I asked because if you see them only a few times a year, you suck it up. If your seeing them is fairly routine, you can skip an event here or there. So, it sounds like you can skip this one, especially since the Fourth is also bearing down upon us and you can make it up to everyone then.
That said: You did include the fact that it would make your wife happy if you went. Just from what you told me, I think it would be perfectly fair if you got two months off a year in return for playing nice the other 10. However, if this is item 1, 2 or 3 on the short list of things your wife really cares about, you just go, and be glad you did, for her.
Washington, D.C.: Dear Carolyn,
Which shoes should I wear tonight? The fabulous ones or the comfy ones?
Carolyn Hax: Dinner out, or mambo marathon?
Crystal City, Va.: I think the cancelled destination wedding guest who wrote in is completely rational. I have seen other guests who, in that situation, demanded that the bride reimburse them for their travel expenses that they couldn't get refunded. Imagine how the bride in the previous post would've reacted to that!
Carolyn Hax: I think we'd all be testifying.
There's a -zilla for every role in a wedding, isn't there.
Washington, D.C.: Can you help me get some perspective? I had a baby a few months ago and realized that, by working ridiculous hours, I've totally missed out on life. I'm thinking of leaving my big firm job as a lawyer for one in the government. I'd be going to the government for better hours and good experience. However, now that the opportunity is actually mine, I'm starting to second guess myself. Husband and I are trying to decide whether it's better for me to go part time at my firm, thereby leaving more time for the family/social life I have totally missed out on for the past several years. I realize that I'm the one who has to make this decision, but it's just overwhelming me. How do I do this so we're not looking back in 3 months wishing we'd done the opposite?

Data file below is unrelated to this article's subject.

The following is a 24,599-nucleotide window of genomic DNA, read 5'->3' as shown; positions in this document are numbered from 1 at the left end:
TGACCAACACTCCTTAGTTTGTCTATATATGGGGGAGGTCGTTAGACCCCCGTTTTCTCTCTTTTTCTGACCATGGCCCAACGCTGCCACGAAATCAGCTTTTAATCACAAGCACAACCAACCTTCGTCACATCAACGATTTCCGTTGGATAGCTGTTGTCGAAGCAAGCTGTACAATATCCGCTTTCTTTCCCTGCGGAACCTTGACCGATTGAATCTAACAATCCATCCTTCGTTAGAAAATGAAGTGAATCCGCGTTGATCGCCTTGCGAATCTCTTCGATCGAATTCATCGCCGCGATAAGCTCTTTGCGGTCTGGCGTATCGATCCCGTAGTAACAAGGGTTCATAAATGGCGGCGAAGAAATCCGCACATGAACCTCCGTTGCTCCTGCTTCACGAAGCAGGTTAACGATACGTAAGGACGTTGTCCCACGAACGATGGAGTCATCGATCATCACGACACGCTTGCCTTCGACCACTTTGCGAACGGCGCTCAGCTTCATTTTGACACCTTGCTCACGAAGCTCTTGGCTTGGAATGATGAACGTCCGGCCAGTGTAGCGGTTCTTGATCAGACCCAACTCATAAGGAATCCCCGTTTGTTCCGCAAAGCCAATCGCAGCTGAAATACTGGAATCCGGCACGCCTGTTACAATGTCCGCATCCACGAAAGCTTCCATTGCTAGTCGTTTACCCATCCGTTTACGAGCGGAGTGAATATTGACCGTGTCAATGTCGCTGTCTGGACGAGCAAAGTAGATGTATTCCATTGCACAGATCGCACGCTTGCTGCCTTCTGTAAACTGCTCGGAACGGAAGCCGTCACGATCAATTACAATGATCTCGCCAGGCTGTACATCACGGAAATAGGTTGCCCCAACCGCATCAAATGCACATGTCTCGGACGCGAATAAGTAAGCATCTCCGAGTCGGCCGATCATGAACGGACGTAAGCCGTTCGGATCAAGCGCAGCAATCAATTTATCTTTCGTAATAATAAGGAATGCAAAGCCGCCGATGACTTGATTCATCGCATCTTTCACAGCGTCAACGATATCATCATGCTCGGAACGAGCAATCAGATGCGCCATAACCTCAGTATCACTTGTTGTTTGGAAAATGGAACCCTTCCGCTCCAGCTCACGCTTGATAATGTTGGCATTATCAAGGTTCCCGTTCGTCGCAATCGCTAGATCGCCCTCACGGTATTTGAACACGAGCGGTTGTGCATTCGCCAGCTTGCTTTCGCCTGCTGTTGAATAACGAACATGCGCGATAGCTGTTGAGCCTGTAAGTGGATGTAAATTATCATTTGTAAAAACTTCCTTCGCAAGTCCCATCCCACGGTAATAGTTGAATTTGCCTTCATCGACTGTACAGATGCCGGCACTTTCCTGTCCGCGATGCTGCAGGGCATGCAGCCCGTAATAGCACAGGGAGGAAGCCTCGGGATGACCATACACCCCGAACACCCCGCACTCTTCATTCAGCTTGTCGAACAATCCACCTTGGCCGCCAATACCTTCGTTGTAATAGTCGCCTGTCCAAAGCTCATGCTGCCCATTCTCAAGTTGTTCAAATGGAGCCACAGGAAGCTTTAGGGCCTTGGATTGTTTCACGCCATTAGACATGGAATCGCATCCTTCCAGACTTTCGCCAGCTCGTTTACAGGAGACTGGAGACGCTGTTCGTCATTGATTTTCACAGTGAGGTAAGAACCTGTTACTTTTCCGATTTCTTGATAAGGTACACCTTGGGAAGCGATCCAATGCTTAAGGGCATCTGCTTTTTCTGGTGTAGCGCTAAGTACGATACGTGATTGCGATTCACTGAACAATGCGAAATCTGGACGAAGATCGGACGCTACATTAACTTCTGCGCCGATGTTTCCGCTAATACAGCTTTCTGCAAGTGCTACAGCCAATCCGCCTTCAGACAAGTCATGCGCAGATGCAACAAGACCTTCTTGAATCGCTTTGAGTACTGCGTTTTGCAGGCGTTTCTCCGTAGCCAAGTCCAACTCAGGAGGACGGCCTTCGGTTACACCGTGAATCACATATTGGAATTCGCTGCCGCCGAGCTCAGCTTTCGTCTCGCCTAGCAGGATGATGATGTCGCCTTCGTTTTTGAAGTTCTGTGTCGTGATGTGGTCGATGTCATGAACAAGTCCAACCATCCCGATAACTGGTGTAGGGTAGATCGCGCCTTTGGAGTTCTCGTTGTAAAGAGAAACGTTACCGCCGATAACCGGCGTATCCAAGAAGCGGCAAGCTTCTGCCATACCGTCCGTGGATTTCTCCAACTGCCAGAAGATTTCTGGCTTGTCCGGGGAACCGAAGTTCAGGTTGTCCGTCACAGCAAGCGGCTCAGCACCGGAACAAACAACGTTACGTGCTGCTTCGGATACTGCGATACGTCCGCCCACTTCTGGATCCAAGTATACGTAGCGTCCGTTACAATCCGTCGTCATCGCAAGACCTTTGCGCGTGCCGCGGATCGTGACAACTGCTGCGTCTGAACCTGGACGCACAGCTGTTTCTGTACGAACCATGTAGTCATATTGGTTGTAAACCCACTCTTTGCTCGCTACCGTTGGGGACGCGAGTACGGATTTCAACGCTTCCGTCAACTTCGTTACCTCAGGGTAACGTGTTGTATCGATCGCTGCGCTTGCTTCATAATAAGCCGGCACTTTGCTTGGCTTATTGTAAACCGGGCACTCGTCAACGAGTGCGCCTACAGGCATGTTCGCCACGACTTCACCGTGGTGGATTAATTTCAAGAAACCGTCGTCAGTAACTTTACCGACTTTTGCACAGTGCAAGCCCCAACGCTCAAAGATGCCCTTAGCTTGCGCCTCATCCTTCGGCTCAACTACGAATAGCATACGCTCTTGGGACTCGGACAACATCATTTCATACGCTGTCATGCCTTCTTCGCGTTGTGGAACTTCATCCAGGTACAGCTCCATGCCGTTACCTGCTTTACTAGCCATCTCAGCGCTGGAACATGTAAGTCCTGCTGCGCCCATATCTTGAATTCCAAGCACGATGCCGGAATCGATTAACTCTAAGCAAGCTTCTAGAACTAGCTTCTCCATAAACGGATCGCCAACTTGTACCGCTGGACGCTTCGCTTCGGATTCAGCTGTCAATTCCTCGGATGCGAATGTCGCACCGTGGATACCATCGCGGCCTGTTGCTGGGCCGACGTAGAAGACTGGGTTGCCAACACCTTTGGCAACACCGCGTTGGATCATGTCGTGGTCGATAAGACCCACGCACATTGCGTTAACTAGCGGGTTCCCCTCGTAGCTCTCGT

Carolyn Hax: One way to outmaneuver regrets when you're making a decision is to try on whichever option allows you to keep your other options open--which you can then pursue if the first one doesn't fit. This isn't always possible--choosing between wedding proposal A and and job transfer B, for example. But in your case it sounds like you can stay at your firm, try on the part-time life, and if you don't like it then apply (again?) for gvt jobs.
Re: "Regarding Today's Column": Not everyone accept the "I feel like I've been neglected lately" very well. Just a forewarning. When I tried to explain the same to some friends after they all but abandoned me in a difficult time, I got some pretty defensive answers.
I understand it's hard to know what to say when someone is going through a bad time, but dropping them like a bad habit, then expecting them to totally forget about that is a pretty tall order.
I will say that I have since gained many new and stronger friendships since my hardship, and realized that many of the "fair weather friends" really were just that. Rarely do I miss them much now (more than a year later).